Genetic research of hawkbill turtles in the eastern Pacific ocean
Project Lead: Alexander Gaos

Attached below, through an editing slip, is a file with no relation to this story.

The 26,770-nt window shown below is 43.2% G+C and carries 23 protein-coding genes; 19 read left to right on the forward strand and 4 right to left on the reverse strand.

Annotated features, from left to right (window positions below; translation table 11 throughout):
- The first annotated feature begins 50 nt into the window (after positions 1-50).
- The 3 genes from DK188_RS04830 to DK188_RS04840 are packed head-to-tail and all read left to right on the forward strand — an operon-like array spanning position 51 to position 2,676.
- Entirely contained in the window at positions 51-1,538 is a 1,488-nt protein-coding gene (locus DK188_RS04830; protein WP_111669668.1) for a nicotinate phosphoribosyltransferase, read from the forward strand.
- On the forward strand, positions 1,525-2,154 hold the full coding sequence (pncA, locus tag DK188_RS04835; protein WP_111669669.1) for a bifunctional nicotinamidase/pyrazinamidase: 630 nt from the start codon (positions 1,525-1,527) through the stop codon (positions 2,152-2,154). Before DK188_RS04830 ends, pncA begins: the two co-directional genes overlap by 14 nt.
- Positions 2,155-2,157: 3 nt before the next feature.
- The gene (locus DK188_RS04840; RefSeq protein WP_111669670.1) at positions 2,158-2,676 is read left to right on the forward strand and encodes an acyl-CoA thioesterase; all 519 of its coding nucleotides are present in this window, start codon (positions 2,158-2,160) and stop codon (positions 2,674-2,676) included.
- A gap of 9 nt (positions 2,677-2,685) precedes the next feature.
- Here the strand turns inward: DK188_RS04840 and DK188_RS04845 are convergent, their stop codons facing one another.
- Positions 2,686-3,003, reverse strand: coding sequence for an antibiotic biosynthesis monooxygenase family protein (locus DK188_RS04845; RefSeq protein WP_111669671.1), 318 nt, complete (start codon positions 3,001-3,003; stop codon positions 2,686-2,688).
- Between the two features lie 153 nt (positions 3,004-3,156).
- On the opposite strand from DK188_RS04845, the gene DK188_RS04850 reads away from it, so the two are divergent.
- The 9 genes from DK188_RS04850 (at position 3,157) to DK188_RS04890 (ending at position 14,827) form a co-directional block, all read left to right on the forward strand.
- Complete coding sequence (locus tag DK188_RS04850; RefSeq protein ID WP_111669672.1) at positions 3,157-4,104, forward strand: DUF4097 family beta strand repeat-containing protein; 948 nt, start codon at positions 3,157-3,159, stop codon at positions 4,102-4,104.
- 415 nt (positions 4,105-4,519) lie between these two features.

All seven extant marine turtle species are included on the International Union for the Conservation of Nature’s (IUCN) “Red List of Threatened Species” (IUCN 2010). The use of molecular genetic techniques plays a critical role in the understanding and management of global marine turtle populations (Bowen et al. 1997), supporting research in fundamental ecological concepts such as population structure, connectivity, historical population trends and phylogeography (Encalada et al. 1996; FitzSimmons et al. 1997a, 1997b; Dutton et al. 1999; Wallace et al. 2011). In turn, this information can be used to inform management (Waples 1991; Mortitz 1994). The hawksbill turtle (Eretmochelys imbricata) is one of only three species of marine turtle listed as Critically Endangered (CR; Mortimer & Donnelly 2008) by the IUCN; this classification coming as a result of populations having plummeted in many parts of the world (Meylan et al., 1999; Mortimer & Donnelly 2008). More specifically, hawksbill turtles inhabiting the eastern Pacific Ocean are considered one of the world’s most endangered marine turtle populations and until recently were considered functionally extirpated in the region (Gaos et al. 2010, 2012a; Wallace et al. 2011). The recent discovery of several nesting and foraging sites has provided new opportunities for research. Using both mitochondrial and nuclear DNA markers, via this project we are analyzing hawksbill nesting and foraging samples from throughout the eastern Pacific to understand genetic stock structure and connectivity. Previous research into the global phylogeography of the species has been forced to omit individuals inhabiting the eastern Pacific due to unavailability of samples, and generating information for this region is important from both a biological and management perspective, thus this is another important component of this project.